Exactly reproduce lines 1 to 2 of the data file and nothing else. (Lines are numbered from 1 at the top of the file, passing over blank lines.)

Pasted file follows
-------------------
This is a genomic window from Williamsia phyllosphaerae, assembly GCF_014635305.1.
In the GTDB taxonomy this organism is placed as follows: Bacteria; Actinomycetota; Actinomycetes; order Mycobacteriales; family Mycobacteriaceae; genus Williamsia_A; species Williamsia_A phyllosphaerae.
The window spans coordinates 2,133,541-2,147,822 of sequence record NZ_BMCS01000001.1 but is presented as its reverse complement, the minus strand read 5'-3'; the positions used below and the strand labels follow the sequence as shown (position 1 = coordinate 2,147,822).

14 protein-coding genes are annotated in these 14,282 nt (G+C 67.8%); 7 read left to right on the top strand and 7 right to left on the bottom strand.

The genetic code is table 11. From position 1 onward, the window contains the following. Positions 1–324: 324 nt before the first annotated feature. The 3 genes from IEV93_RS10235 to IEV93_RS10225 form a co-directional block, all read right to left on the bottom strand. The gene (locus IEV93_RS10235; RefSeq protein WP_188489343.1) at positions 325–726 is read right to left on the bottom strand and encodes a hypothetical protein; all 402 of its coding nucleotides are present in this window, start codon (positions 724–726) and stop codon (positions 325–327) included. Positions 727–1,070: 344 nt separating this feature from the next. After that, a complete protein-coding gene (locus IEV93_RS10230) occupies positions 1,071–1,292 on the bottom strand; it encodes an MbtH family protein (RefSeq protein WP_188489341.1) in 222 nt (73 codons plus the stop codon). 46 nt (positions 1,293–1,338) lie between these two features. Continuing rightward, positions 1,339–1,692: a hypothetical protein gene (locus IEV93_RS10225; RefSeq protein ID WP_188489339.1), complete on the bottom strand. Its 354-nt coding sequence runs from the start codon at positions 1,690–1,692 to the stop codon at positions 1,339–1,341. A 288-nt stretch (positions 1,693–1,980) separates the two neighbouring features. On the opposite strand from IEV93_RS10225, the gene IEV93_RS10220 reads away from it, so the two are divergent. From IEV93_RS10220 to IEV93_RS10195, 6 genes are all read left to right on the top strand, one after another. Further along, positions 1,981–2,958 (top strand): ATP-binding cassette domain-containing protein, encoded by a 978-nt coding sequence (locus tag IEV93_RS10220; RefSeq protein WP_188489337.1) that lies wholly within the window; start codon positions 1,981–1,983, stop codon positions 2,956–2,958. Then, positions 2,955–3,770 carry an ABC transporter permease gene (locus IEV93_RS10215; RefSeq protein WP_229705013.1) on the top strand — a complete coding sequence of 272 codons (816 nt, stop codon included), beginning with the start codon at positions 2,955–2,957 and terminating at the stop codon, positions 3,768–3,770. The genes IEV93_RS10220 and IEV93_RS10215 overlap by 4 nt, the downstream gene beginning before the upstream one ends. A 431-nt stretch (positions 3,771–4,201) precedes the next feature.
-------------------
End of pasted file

This is a genomic window from Williamsia phyllosphaerae, assembly GCF_014635305.1.
In the GTDB taxonomy this organism is placed as follows: Bacteria; Actinomycetota; Actinomycetes; order Mycobacteriales; family Mycobacteriaceae; genus Williamsia_A; species Williamsia_A phyllosphaerae.